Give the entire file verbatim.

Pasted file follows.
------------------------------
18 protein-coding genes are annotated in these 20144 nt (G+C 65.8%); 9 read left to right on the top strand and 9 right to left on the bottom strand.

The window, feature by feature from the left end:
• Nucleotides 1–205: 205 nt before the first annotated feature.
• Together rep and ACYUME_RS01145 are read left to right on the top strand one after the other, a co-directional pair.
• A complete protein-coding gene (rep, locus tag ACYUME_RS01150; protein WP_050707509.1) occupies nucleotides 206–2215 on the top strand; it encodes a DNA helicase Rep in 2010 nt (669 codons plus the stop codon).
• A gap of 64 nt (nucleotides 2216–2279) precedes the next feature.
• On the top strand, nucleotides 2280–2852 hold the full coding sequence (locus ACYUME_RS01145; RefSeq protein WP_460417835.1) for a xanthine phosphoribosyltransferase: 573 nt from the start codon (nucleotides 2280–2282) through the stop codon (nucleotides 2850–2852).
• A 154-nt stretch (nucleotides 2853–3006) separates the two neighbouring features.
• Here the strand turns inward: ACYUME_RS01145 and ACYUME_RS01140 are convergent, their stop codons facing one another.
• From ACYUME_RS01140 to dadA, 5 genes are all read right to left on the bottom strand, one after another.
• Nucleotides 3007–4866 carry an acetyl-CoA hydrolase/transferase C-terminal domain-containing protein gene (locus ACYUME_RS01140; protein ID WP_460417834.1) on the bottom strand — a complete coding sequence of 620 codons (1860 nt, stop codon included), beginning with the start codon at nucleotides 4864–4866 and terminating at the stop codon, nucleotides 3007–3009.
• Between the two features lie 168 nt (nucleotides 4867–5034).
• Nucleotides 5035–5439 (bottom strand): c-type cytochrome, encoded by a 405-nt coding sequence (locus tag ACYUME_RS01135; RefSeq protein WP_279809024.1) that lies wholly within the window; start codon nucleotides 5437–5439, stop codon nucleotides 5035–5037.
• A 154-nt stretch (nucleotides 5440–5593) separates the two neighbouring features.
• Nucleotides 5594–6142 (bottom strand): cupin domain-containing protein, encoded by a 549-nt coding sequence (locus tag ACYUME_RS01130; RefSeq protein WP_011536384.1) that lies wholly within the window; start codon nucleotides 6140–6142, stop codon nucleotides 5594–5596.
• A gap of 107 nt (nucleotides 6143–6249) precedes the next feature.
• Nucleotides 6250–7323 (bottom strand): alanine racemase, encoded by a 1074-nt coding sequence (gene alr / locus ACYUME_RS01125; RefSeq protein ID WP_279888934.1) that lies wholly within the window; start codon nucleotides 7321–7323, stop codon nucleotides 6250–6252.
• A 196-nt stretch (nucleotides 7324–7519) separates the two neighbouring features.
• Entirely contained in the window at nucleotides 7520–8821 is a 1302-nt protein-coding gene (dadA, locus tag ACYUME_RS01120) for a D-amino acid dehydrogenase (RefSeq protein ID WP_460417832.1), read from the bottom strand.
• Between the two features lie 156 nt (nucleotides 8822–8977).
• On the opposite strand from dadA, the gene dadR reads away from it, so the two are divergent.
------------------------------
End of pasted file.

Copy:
18 protein-coding genes are annotated in these 20144 nt (G+C 65.8%); 9 read left to right on the top strand and 9 right to left on the bottom strand.

The window, feature by feature from the left end:
• Nucleotides 1–205: 205 nt before the first annotated feature.
• Together rep and ACYUME_RS01145 are read left to right on the top strand one after the other, a co-directional pair.
• A complete protein-coding gene (rep, locus tag ACYUME_RS01150; protein WP_050707509.1) occupies nucleotides 206–2215 on the top strand; it encodes a DNA helicase Rep in 2010 nt (669 codons plus the stop codon).
• A gap of 64 nt (nucleotides 2216–2279) precedes the next feature.
• On the top strand, nucleotides 2280–2852 hold the full coding sequence (locus ACYUME_RS01145; RefSeq protein WP_460417835.1) for a xanthine phosphoribosyltransferase: 573 nt from the start codon (nucleotides 2280–2282) through the stop codon (nucleotides 2850–2852).
• A 154-nt stretch (nucleotides 2853–3006) separates the two neighbouring features.
• Here the strand turns inward: ACYUME_RS01145 and ACYUME_RS01140 are convergent, their stop codons facing one another.
• From ACYUME_RS01140 to dadA, 5 genes are all read right to left on the bottom strand, one after another.
• Nucleotides 3007–4866 carry an acetyl-CoA hydrolase/transferase C-terminal domain-containing protein gene (locus ACYUME_RS01140; protein ID WP_460417834.1) on the bottom strand — a complete coding sequence of 620 codons (1860 nt, stop codon included), beginning with the start codon at nucleotides 4864–4866 and terminating at the stop codon, nucleotides 3007–3009.
• Between the two features lie 168 nt (nucleotides 4867–5034).
• Nucleotides 5035–5439 (bottom strand): c-type cytochrome, encoded by a 405-nt coding sequence (locus tag ACYUME_RS01135; RefSeq protein WP_279809024.1) that lies wholly within the window; start codon nucleotides 5437–5439, stop codon nucleotides 5035–5037.
• A 154-nt stretch (nucleotides 5440–5593) separates the two neighbouring features.
• Nucleotides 5594–6142 (bottom strand): cupin domain-containing protein, encoded by a 549-nt coding sequence (locus tag ACYUME_RS01130; RefSeq protein WP_011536384.1) that lies wholly within the window; start codon nucleotides 6140–6142, stop codon nucleotides 5594–5596.
• A gap of 107 nt (nucleotides 6143–6249) precedes the next feature.
• Nucleotides 6250–7323 (bottom strand): alanine racemase, encoded by a 1074-nt coding sequence (gene alr / locus ACYUME_RS01125; RefSeq protein ID WP_279888934.1) that lies wholly within the window; start codon nucleotides 7321–7323, stop codon nucleotides 6250–6252.
• A 196-nt stretch (nucleotides 7324–7519) separates the two neighbouring features.
• Entirely contained in the window at nucleotides 7520–8821 is a 1302-nt protein-coding gene (dadA, locus tag ACYUME_RS01120) for a D-amino acid dehydrogenase (RefSeq protein ID WP_460417832.1), read from the bottom strand.
• Between the two features lie 156 nt (nucleotides 8822–8977).
• On the opposite strand from dadA, the gene dadR reads away from it, so the two are divergent.